Tag Archives: cotton yarn

A crocheted shawl

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I recently finished this crocheted shawl for myself. I don’t even remember how long ago I started this project–maybe 18 months ago? I kept it in my car to take in with me when I needed something to do in waiting rooms or boring places. Then I lost the paper pattern I’d printed from the internet and abandoned the project for a while, searched on Ravelry but couldn’t find it again, then finally came back to it and decided I was just going to need to figure it out or frog it, so I figured it out.

Next the project sat in a bin under my sewing table for another month or so while I put off weaving in the ends (oh procrastination!), until one chilly morning recently I realized I needed it because there was yogurt or something smeared on the only cardigan I owned that matched my dress, so I threw it on as it was and wore it off to my Sunday School, where I sat quietly and wove in the ends in the back row.

 

It’s a good weight and has a nice drape. I used cotton yarn from Knitpicks–I think this one. I fastened it with my husband’s tie bar because that was what I could find in a hurry, but I think I have some of my Grandma’s vintage pins somewhere that would look nice on this. I’ve been on a Jane Austen kick lately so the completion of this project is well-timed; maybe I’ll put it on while I have my afternoon coffee and daydream away my worn house-slippers and my crayon-stained wall as I watch out the window for Mr. Darcy…

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The sad story of a broken camper window

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We recently took Little Red on a very fun camping trip with some friends. In preparation for our weekend I took one of our camper windows, which had cracked over the winter, to a local glass place to have it replaced. I was a little worried about removing the window but it unscrewed easily. I hung cardboard in the empty spot and hoped for no rain during the time the window was out. Fortunately, the glass was replaced very quickly and without great expense. I felt so DIY-empowered. Until I went to rehang the window…

at which point I apparently over-tightened the screws and cracked the new window in two places. Ouch. And it really wasn’t in the time or money budget to try it again, so I duct-taped the broken window and went camping with it like that. Given the amount of foot traffic our camper generates in a campground I have to admit it was a little embarrassing to have so many eyes on my paint job and duct taped window, but what’s a girl to do? At least the tape job seems to be watertight; our camping trip involved heavy storms (followed by lots of mud for the children to play in–lucky kids!) but the window and tape held up. One of our camping friends snapped this photo of all of us in front of our petite camp residence du rouge.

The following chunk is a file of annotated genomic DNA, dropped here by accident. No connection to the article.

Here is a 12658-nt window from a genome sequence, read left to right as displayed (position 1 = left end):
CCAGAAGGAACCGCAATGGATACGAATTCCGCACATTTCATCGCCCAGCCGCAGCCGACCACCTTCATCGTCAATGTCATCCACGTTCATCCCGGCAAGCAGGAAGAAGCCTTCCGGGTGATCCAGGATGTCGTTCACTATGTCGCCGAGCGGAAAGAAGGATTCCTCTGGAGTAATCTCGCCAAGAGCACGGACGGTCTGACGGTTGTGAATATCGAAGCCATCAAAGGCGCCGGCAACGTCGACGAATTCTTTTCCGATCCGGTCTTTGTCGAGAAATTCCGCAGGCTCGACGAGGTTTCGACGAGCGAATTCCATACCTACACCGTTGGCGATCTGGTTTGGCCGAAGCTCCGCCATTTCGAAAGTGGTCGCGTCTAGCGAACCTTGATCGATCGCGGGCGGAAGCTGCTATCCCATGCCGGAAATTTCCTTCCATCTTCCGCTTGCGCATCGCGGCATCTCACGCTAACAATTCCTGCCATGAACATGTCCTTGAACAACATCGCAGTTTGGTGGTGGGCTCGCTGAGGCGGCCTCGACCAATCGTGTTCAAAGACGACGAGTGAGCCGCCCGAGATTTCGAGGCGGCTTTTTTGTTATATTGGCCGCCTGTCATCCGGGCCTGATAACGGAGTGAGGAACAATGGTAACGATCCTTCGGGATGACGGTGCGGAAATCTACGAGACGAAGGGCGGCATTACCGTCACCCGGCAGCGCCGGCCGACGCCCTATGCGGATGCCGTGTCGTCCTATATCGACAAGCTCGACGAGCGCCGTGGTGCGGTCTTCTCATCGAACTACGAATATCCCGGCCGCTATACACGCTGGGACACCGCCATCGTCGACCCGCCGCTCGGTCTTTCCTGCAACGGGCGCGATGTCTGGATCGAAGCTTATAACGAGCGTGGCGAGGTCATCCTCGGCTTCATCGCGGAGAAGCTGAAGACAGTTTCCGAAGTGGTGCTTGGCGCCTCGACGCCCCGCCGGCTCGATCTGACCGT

We met up with three other families on this trip and had an excellent time. All the kids banded together to form their own little tricycle gang and I’m not sure my own kids will ever be happy camping with just our family again. One of my favorite parts of the trip was when a nearby camper stopped by to chat and told me she’d snapped a photo of my camper and put it on Facebook. Funny! Maybe her photo will get back to me somehow.

I took a crochet project with me to keep my hands busy around the campfire. I’d seen this cotton yarn in the “cottage” colorway recently on Knitpicks and thought they must have made it just to go in my kitchen. The reds and blues and yellows look just right with my Pop Garden Paisley Ice curtains. I bought some inexpensive white cotton bar mops and am crocheting borders on them in the bright yarn. I’m currently working on my third in the four-pack. I’ve done two borders from this book and improvised the other. I was a little worried that the color of the yarn would fade as soon as I washed these in hot water with my other dishcloths but I’ve been pleasantly surprised so far. The yarn seems to be holding its color really well after the first couple washes.

If you are wondering why my stove knobs are missing then a) you are very perceptive, and b) you must not have a two-year-old. They are in a basket on the counter at a height only reachable by grown-ups.